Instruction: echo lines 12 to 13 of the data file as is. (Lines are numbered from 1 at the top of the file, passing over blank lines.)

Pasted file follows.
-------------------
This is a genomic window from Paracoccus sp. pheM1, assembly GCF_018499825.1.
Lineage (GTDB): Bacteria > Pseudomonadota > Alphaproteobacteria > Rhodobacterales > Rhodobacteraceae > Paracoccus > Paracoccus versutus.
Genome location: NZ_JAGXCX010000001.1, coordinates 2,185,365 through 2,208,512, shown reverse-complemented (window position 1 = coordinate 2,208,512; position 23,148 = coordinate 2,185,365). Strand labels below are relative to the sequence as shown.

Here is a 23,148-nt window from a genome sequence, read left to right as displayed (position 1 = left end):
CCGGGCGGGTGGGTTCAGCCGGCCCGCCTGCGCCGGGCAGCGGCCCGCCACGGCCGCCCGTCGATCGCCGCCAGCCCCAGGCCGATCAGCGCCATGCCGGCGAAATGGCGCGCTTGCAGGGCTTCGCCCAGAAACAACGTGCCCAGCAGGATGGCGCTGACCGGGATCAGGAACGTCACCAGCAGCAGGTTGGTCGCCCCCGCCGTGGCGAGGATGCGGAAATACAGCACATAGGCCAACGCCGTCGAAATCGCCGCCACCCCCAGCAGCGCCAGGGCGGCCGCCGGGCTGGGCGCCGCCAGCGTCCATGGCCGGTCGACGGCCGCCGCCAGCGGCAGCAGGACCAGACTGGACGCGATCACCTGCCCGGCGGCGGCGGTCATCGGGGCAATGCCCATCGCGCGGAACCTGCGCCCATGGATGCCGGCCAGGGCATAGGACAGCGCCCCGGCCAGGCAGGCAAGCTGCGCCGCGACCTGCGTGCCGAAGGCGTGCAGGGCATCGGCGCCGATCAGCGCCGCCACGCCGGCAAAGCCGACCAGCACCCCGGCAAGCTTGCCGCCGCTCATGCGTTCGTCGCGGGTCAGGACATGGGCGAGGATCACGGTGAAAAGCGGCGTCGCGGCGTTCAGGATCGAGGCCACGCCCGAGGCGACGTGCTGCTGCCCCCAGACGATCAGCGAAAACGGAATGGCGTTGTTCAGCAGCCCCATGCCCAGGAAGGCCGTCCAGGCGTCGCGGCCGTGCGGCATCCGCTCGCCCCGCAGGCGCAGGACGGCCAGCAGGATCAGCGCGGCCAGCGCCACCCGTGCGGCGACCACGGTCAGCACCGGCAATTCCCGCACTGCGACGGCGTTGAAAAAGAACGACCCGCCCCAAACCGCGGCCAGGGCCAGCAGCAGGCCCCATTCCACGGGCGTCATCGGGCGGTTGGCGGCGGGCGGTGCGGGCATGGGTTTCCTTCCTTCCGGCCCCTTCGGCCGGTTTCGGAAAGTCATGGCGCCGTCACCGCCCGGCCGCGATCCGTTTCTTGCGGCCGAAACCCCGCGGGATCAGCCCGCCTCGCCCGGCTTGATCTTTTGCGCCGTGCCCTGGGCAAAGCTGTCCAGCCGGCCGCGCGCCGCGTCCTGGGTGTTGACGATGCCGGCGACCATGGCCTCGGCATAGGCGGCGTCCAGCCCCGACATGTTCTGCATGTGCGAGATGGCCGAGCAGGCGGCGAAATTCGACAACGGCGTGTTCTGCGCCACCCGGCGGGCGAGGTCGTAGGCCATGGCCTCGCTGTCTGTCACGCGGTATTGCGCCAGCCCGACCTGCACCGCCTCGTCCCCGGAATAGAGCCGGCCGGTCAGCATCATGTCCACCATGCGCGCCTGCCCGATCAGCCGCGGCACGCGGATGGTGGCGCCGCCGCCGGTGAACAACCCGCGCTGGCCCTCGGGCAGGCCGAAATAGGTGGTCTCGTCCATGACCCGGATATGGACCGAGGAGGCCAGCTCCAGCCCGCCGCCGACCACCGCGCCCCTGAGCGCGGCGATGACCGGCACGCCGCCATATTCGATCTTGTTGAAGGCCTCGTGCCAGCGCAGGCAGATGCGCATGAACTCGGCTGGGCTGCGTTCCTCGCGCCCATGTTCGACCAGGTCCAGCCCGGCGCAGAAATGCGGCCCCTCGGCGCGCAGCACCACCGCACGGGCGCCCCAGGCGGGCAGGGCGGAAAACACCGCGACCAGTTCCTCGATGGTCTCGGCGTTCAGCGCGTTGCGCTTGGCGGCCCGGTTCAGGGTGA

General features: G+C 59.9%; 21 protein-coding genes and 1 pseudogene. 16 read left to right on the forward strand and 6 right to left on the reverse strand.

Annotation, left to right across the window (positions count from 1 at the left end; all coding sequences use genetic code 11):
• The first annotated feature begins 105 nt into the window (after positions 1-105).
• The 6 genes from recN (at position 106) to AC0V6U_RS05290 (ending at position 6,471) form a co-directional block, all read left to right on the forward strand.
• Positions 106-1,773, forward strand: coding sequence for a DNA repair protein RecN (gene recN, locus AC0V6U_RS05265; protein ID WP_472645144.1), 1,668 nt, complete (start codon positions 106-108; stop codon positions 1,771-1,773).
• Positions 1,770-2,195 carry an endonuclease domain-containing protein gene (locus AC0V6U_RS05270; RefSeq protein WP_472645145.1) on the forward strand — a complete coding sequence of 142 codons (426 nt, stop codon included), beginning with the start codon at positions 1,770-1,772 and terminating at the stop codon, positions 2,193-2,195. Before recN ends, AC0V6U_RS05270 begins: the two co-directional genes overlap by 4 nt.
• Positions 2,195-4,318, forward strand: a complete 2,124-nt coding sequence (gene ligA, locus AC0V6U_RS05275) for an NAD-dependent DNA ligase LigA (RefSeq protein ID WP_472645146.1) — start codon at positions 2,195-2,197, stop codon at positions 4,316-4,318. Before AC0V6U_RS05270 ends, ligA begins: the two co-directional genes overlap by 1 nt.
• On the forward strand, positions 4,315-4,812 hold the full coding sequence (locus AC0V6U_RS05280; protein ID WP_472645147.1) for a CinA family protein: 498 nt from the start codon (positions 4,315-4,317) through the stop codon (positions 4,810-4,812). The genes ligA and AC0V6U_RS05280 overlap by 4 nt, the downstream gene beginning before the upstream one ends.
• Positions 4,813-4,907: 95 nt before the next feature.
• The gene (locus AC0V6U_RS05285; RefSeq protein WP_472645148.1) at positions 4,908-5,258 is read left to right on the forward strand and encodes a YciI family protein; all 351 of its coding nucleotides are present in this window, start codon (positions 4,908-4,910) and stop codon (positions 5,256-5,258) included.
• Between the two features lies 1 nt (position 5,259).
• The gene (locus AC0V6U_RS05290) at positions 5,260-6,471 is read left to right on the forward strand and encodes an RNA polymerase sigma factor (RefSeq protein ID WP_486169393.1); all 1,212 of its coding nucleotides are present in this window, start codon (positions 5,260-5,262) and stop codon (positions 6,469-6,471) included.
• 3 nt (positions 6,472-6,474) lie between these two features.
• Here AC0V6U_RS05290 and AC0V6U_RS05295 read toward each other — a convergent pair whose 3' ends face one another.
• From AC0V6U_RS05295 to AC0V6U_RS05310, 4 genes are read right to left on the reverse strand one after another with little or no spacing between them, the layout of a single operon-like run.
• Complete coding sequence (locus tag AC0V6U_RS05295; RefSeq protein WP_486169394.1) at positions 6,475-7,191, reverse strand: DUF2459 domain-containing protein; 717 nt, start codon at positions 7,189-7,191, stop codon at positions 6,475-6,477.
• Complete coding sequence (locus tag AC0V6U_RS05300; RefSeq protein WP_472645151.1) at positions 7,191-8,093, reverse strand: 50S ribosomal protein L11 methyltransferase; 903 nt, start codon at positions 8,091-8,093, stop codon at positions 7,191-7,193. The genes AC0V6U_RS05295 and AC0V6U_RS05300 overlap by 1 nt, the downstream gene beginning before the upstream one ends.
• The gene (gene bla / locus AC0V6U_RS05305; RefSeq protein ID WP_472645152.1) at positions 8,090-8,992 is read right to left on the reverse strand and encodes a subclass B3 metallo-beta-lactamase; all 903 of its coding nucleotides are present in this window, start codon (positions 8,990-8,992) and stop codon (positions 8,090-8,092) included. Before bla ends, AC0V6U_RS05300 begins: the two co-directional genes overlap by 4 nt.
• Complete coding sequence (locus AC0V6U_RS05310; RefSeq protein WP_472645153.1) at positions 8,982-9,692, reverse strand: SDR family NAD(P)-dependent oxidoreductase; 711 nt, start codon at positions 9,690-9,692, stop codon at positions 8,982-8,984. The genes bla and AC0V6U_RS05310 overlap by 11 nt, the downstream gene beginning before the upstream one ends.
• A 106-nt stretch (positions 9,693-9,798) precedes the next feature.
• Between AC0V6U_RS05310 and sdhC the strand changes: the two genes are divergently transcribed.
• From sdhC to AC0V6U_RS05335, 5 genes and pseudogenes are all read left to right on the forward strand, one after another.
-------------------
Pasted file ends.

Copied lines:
• Positions 2,195-4,318, forward strand: a complete 2,124-nt coding sequence (gene ligA, locus AC0V6U_RS05275) for an NAD-dependent DNA ligase LigA (RefSeq protein ID WP_472645146.1) — start codon at positions 2,195-2,197, stop codon at positions 4,316-4,318. Before AC0V6U_RS05270 ends, ligA begins: the two co-directional genes overlap by 1 nt.
• On the forward strand, positions 4,315-4,812 hold the full coding sequence (locus AC0V6U_RS05280; protein ID WP_472645147.1) for a CinA family protein: 498 nt from the start codon (positions 4,315-4,317) through the stop codon (positions 4,810-4,812). The genes ligA and AC0V6U_RS05280 overlap by 4 nt, the downstream gene beginning before the upstream one ends.